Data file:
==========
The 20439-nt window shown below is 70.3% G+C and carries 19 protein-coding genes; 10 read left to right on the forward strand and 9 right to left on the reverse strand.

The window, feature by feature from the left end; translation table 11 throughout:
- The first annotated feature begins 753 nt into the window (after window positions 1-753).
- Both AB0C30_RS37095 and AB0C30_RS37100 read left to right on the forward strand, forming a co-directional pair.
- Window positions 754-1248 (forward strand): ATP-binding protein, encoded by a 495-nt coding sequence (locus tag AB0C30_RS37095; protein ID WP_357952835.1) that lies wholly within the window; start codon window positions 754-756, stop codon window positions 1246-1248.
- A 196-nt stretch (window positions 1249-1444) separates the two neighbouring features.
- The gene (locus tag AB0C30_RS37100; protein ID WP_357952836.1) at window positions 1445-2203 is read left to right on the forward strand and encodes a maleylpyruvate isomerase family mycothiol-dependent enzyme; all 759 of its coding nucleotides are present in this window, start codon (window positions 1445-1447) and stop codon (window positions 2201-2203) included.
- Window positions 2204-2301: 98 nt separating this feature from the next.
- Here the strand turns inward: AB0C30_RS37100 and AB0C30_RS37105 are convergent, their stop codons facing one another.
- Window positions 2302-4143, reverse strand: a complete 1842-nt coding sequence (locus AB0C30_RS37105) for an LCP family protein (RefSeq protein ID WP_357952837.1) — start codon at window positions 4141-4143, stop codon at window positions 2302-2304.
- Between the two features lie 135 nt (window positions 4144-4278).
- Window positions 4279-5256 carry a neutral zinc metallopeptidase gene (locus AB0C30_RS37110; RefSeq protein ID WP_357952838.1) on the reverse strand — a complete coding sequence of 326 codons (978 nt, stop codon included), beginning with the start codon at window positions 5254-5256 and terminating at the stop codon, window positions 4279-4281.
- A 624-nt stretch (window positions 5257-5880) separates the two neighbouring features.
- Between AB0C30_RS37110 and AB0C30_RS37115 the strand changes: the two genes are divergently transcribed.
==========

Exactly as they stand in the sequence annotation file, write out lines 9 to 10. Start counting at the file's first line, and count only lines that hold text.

- Here the strand turns inward: AB0C30_RS37100 and AB0C30_RS37105 are convergent, their stop codons facing one another.
- Window positions 2302-4143, reverse strand: a complete 1842-nt coding sequence (locus AB0C30_RS37105) for an LCP family protein (RefSeq protein ID WP_357952837.1) — start codon at window positions 4141-4143, stop codon at window positions 2302-2304.